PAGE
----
A Man & His Pirogue

Photos by Ron J. Berard

Take away all the petroleum plants. Remove the ship-builders, the medical centers, the high-tech dreamer, the hot pepper packers, the doctors, the lawyers and all the folks in the service industries. Take away all of them and go back to the ancient days when business in Acadiana was at its simplest: man relating to the water. Back then, the hum of industry was the pounding, sawing, sanding and chiseling of the pirogue builder.
If ever Acadiana forgets about the pirogues and the role the slick craft played in its in its history, it will have lost its soul. From the beginning, pirogues were the chariots of the bayou entering channels and navigating stumps where few other crafts could go.

Building pirogues is a lost art, but an art nonetheless. Though the experience is endangered, it’s not extinct. There is hope. On these pages, Henderson resident Tony Latiolais shows how it is done. There are many bigger and more prosperous businesses in Acadiana, but none, like a vine encircling a cypress knee, so wrapped to our past. Perched on that knee a spoon billed roseate watches a pirogue silently glide by.

At age 62, Henderson native Tony Latiolais has been hand-crafting cypress pirogues for decades. It’s a skill, a Cajun tradition and a labor of love passed down from his father, who taught him carpentry. Tony’s late older brother, Albert, was also a skilled craftsman who participated in the boat-building exhibition at the 1984 World’s Fair.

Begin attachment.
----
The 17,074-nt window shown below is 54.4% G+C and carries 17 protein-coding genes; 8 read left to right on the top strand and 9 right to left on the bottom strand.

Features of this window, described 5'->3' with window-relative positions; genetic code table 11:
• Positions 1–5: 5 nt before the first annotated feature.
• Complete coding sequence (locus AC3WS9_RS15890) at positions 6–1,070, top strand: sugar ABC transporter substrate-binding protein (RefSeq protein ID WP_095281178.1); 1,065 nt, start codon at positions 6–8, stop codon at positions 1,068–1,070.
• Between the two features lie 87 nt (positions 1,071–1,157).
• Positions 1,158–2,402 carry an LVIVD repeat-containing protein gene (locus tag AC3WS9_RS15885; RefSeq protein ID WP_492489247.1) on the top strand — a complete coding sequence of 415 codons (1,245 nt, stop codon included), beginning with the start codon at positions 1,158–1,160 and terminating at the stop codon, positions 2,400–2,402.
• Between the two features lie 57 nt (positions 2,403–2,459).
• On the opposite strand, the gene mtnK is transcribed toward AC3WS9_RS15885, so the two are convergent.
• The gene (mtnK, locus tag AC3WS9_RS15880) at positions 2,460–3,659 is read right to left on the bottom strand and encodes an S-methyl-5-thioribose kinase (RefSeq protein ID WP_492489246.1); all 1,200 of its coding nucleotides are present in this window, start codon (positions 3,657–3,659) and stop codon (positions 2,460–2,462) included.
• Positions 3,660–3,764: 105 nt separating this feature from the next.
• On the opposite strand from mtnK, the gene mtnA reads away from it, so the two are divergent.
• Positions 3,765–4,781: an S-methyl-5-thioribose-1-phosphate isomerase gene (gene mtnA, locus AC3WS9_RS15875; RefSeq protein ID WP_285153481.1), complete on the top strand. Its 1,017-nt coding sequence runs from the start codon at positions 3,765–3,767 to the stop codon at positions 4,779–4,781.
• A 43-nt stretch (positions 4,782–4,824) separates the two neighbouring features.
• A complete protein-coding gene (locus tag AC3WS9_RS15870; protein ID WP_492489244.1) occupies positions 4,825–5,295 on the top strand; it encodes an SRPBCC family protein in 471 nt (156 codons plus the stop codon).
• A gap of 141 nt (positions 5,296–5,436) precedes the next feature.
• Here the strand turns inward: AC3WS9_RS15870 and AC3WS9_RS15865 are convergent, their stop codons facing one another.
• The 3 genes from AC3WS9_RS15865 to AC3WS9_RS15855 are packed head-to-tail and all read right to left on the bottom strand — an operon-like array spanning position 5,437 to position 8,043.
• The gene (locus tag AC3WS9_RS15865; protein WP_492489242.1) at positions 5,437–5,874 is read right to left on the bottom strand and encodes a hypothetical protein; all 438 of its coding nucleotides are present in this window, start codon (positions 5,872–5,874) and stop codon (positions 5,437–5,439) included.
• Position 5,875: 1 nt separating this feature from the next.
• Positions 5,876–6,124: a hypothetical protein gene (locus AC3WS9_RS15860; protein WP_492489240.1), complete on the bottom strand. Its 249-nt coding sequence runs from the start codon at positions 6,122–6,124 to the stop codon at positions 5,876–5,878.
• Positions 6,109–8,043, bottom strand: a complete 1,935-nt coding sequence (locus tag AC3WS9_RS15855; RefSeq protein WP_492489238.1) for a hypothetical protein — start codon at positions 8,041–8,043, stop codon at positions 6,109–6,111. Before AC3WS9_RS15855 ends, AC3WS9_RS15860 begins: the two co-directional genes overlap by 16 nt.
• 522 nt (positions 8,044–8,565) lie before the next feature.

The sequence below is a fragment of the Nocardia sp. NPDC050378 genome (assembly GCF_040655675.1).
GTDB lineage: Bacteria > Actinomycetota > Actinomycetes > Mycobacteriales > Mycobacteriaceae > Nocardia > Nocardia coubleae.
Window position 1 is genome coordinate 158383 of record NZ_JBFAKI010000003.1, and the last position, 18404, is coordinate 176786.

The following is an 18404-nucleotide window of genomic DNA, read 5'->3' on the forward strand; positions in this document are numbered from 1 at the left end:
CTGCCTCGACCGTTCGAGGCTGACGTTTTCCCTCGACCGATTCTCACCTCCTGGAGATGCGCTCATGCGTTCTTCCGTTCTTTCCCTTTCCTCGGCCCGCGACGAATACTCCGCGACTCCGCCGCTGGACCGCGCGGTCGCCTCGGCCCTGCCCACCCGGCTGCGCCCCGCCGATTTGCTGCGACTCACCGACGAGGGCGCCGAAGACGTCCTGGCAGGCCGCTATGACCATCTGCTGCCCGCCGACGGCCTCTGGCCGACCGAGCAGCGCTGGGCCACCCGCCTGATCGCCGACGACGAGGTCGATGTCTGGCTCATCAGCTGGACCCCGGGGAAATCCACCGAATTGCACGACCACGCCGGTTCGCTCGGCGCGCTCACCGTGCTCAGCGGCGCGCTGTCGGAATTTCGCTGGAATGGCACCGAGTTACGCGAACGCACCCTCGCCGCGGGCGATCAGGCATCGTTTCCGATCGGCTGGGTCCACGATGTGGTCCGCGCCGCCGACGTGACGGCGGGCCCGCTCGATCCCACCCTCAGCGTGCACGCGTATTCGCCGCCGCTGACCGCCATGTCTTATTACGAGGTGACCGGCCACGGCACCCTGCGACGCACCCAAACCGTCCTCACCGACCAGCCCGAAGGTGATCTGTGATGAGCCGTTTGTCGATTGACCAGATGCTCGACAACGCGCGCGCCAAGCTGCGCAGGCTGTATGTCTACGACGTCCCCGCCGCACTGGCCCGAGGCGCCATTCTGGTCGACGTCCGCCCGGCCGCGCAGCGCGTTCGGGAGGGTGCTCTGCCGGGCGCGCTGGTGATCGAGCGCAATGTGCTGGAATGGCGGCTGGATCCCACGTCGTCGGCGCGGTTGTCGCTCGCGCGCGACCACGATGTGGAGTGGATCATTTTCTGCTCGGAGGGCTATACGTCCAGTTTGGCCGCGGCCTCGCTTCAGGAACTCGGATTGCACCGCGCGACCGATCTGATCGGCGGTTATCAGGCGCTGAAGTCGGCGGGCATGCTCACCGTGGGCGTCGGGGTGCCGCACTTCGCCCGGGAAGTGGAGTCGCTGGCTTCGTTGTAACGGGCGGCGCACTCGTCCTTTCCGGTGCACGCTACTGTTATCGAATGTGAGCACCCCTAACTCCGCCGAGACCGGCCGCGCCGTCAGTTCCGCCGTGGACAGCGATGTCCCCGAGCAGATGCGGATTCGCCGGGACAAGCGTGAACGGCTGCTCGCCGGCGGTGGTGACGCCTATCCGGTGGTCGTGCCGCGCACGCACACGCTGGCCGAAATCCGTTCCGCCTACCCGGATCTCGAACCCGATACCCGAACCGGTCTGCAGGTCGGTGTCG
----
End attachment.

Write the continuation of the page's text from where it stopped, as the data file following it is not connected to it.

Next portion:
The high-quality, durable bronze nails that Latiolais uses are ordered from Jamestown Distributors in Virginia. He says one pirogue will contain somewhere between 400 and 500 nails.

Here, he is pictured measuring the two pieces of cypress to a point for the bow of the boat. This requires full concentration, fine-tuning and occasionally starting over.

Always a perfectionist, Latiolais sands the cypress wooden pirogue to get it as smooth as possible before applying a lacquer coat, which must be done early in the morning under prime conditions – little or no breeze, so that no debris, leaves or bugs get stuck in its coating as it dries.

Latiolais meticulously shaves the cypress wood down with a planer. to even out the texture.

Most of the cypress boats that Latiolais creates are collector’s items, to be displayed rather than taken on the water for daily use. Most hunters and fishers these days use pirogues made out of steel, though some of his clients take the cypress boats out for special occasions.

 Latiolais’ pirogues are made of cypress planks from Atchafalaya Basin bayous and rivers. Pictured here is the sharp bow of the boat that can seamlessly glide through the water – often the same water from where it originated.

Each pirogue measures 14 or 15 feet long and takes around-the-clock work for about two weeks.

Latiolais’ hands are one of his most prominent physical features, weathered and tough. They are also the hands of a musician – he once played in the band Beausoleil and has performed alongside numerous other Cajun artists.

Latiolais’ grandson, Ryland Calais, steers the pirogue in a nearby bayou with his cousin, Taetan Latiolais.

Latiolais concentrates on the physical details of the boat, along with the mechanisms. Each boat is both fully functional and visually appealing. “I don’t build them all the time,” he says. “I used to build houses and I did this in my spare time.”

Here he applies another coat of lacquer onto the pirogue. He estimates that he has built about 75 or 80 boats in his lifetime.